Anger over Health Care Bill Creates Uncertain Future
by Jane Slaughter, January 20, 2010
A Massachusetts local union president called it before the January 19
vote for senator: Ive never seen this much anger at the Democrats from
union people,said Jeff Crosby, president of a General Electric factory
local near Boston, as he prepared a last-minute leaflet to hand out in
the plant. Its worse than NAFTA.
Top union leaders had bargained a compromise  slowing down the
health care benefits tax President Obama insisted on, but it was not
enough to placate union membersand othersinfuriated that Obama had
broken his campaign promise not to tax benefits.
Crosby said his members were threatening to vote Republican to stop
the tax, since 60 Democratic senators and no Republicans had voted for
it. In Massachusettsspecial election they chose empty-suit Republican
Scott Brown over a Democrat bound to cement the benefits tax in place.
In a Suffolk University poll conducted a week before the election,
union-household voters in Massachusetts reported only 45 percent
support for the Democratic candidate; union voters nationally backed
Obama by 60 percent in 2008.
According to those on a January 14 conference call with AFL-CIO
President Rich Trumka, Massachusetts state fed President Bobby Haynes
exploded in anger, blaming top union leaders for a terrible health
care bill and for losing the Massachusetts electionand thus the
Dems60th Senate seat, needed to ensure the health care bills passage
(and the rest of labors agenda, labor law and immigration reform).
Obama took a hands-off approach to the content of the bill as it crept
through Congress. He didnt insist on a public option nor a strong
employer mandate to provide insurance. It was hard not to notice that
the only issue on which he took a hard stand was taxing benefits.
At his meeting with a dozen labor leaders at the White House January
11, Obama was firm that a tax on benefits was a must-havedespite his
campaign promise to the contrary. We have a lot of video clips,said
Machinists President Thomas Buffenbarger.
Although the benefits tax was not the only issue on Massachusetts
votersminds (the faltering economy was the No. 1 concern in the
Suffolk poll), it was one of the clearest examples of the Obama
administrations tilt away from working class voters, beginning with
the bank bailout.
Trumka too had predicted that the health care mess would backfire on
Democrats. In a January 11 speech  at the National Press Club, he
said, In 1992, workers voted for Democrats who promised action on
jobs, who talked about reining in corporate greed, and who promised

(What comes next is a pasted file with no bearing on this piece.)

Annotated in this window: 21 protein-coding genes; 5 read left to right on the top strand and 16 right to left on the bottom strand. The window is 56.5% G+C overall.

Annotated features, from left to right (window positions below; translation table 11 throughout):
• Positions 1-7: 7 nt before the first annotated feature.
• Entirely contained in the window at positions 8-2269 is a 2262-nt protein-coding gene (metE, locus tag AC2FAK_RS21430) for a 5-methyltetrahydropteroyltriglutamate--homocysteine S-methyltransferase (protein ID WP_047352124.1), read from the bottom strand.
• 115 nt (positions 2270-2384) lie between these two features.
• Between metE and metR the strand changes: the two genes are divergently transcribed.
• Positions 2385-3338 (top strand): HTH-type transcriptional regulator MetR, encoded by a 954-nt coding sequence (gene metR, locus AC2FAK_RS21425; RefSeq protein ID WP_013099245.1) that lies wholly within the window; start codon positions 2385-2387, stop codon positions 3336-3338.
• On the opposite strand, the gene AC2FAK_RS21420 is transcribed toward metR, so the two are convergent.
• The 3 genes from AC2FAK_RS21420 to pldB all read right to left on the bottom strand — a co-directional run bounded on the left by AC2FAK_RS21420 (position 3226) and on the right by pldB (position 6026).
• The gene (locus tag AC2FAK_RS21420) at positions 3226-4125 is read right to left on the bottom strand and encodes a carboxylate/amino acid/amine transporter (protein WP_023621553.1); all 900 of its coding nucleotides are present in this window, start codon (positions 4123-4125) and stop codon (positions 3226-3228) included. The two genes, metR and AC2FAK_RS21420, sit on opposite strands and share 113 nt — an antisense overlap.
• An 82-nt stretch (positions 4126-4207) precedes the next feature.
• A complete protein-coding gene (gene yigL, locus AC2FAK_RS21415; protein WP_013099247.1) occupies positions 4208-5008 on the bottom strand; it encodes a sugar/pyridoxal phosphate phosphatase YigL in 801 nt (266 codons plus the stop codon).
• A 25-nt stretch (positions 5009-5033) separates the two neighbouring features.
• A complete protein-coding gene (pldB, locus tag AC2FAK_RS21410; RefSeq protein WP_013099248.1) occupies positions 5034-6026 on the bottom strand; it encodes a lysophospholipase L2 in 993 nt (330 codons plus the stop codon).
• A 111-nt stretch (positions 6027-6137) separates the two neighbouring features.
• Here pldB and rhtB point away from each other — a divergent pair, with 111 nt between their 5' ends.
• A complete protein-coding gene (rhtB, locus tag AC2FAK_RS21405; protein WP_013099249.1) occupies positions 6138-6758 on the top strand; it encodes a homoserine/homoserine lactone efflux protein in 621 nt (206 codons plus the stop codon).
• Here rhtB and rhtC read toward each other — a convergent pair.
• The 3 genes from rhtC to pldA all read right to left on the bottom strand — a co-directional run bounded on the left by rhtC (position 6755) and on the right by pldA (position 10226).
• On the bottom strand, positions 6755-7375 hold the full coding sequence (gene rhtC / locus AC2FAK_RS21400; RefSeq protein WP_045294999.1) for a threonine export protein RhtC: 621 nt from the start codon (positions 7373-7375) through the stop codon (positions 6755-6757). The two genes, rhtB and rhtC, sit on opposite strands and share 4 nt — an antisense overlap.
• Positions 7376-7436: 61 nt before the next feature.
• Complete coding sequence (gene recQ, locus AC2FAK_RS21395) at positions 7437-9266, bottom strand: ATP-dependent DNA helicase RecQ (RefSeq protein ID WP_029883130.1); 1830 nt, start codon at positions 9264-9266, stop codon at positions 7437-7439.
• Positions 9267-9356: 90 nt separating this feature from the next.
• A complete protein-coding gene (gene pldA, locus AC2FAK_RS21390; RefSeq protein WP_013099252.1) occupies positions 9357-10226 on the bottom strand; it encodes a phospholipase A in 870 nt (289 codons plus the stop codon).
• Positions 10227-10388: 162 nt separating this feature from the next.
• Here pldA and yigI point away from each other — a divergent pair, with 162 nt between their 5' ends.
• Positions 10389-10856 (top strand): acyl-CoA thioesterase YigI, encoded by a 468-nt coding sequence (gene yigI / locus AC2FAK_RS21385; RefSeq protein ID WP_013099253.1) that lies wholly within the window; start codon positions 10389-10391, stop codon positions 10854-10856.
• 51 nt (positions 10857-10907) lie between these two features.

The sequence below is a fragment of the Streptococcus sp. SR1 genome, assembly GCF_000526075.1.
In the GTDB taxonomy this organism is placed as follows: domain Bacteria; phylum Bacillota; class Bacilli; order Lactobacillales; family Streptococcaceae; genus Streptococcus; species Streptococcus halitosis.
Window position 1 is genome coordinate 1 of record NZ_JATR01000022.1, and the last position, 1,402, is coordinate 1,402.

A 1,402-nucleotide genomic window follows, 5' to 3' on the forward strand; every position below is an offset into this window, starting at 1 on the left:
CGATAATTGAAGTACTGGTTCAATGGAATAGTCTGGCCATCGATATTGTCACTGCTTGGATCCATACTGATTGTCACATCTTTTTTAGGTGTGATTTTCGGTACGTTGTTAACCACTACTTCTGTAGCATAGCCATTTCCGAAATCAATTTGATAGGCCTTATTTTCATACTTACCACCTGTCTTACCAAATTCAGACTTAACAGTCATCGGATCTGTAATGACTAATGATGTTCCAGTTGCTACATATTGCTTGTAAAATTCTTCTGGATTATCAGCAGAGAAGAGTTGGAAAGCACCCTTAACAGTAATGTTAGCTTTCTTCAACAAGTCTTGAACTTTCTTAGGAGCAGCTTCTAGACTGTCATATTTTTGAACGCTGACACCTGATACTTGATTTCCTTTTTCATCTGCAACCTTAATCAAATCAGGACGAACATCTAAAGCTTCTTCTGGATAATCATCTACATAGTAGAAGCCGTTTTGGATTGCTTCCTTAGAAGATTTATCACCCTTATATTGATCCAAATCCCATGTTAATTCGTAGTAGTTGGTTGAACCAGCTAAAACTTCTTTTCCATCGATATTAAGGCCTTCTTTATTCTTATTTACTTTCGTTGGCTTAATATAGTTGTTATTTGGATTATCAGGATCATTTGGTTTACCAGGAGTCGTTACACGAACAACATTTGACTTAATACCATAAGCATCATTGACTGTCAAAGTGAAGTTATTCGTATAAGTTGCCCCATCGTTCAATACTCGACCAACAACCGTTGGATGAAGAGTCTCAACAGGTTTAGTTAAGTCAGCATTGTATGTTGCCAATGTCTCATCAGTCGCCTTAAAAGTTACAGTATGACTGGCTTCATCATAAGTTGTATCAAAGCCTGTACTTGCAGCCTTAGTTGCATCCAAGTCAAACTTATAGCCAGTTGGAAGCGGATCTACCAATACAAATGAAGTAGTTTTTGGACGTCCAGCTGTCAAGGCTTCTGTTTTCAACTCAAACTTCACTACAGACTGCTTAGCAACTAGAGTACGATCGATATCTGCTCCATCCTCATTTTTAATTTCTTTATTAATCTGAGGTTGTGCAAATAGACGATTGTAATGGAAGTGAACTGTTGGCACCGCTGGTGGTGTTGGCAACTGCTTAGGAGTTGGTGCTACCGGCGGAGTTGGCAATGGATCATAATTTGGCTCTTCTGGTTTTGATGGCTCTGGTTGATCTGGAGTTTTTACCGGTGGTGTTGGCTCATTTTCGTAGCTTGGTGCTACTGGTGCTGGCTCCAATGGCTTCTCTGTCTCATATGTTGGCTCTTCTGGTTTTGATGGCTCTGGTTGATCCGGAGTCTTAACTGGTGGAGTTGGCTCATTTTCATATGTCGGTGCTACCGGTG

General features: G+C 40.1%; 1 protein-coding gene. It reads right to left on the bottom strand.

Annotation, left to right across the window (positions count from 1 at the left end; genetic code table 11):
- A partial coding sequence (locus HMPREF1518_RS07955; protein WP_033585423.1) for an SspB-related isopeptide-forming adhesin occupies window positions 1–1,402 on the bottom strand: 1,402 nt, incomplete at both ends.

health care reform. Instead, we got NAFTA, an emboldened Wall
Streetand not much more. [In 1994] there was no way to persuade enough
working Americans to go to the polls when they couldn't tell the
difference between the two parties.
NAFTA, which dealt a heavy blow to U.S. manufacturing, was voted up by
Congress in 1993 after intense cajoling by President Clinton,
garnering the votes of 102 House Democrats. Clinton lost the
Democratic majority in Congress the next yearand never got it back.
LETS MAKE A DEAL
As the likely House-Senate compromise took shape in early January, it
appeared certain that if the bill passed, people with good (or just
expensive) benefits would face a steep 40 percent tax likely to push
them into inferior plans.
So labor leaders reached a deal  with White House negotiators
January 14 that accepted the tax theyd previously declared
unacceptable. The deal announced by Trumka and his counterparts at
Change to Win and the National Education Association would have
exempted those in union-negotiated plans and state and local employees
from the tax until 2018.
It also would have raised the threshold at which the tax kicked in for
many other plans: those containing significant numbers of women, older
workers, or retirees age 55 and up, or those in high-cost states, the
latter affecting more than 38 million workers. Those provisions would
have delayed those groupshit as well.
Trumkas goal was to exempt as many people as possible, union and non-
union, from ever paying the tax, though only the velocity of health
care cost inflation would have proved how successful he was.
Most of the 31 million insured employees who would be hit by the
excise tax are not union members,Trumka noted before the deal was
struck. But in the end unions bought extra time for their members at
the cost of making themselves look self-interested. The deal will
create awkward moments for union health care activists whove spent
years trying to build broad coalitions.
Not all top union leaders backed the compromise plan. Buffenbarger
told Labor Notes his members at Boeing, Lockheed Martin, and General
Dynamics were already over the $23,000 threshold at which the tax
would originally kick in.